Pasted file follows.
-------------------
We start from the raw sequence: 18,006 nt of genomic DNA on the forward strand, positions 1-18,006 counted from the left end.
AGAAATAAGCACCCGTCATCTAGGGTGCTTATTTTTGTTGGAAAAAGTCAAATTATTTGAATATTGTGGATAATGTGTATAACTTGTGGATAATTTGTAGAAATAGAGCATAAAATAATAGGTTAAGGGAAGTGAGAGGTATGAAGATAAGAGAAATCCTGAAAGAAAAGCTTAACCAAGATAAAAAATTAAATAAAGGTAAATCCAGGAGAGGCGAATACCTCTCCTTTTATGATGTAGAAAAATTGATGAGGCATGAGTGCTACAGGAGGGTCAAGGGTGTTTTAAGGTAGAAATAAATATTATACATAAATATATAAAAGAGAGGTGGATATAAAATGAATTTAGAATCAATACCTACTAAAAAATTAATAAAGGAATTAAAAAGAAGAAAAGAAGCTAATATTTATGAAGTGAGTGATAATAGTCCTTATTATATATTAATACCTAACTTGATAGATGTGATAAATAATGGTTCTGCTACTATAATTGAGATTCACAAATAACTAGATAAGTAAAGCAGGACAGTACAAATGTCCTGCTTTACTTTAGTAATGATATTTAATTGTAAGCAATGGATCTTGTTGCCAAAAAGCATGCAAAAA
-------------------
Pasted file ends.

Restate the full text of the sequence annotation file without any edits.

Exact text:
We start from the raw sequence: 18,006 nt of genomic DNA on the forward strand, positions 1-18,006 counted from the left end.
AGAAATAAGCACCCGTCATCTAGGGTGCTTATTTTTGTTGGAAAAAGTCAAATTATTTGAATATTGTGGATAATGTGTATAACTTGTGGATAATTTGTAGAAATAGAGCATAAAATAATAGGTTAAGGGAAGTGAGAGGTATGAAGATAAGAGAAATCCTGAAAGAAAAGCTTAACCAAGATAAAAAATTAAATAAAGGTAAATCCAGGAGAGGCGAATACCTCTCCTTTTATGATGTAGAAAAATTGATGAGGCATGAGTGCTACAGGAGGGTCAAGGGTGTTTTAAGGTAGAAATAAATATTATACATAAATATATAAAAGAGAGGTGGATATAAAATGAATTTAGAATCAATACCTACTAAAAAATTAATAAAGGAATTAAAAAGAAGAAAAGAAGCTAATATTTATGAAGTGAGTGATAATAGTCCTTATTATATATTAATACCTAACTTGATAGATGTGATAAATAATGGTTCTGCTACTATAATTGAGATTCACAAATAACTAGATAAGTAAAGCAGGACAGTACAAATGTCCTGCTTTACTTTAGTAATGATATTTAATTGTAAGCAATGGATCTTGTTGCCAAAAAGCATGCAAAAA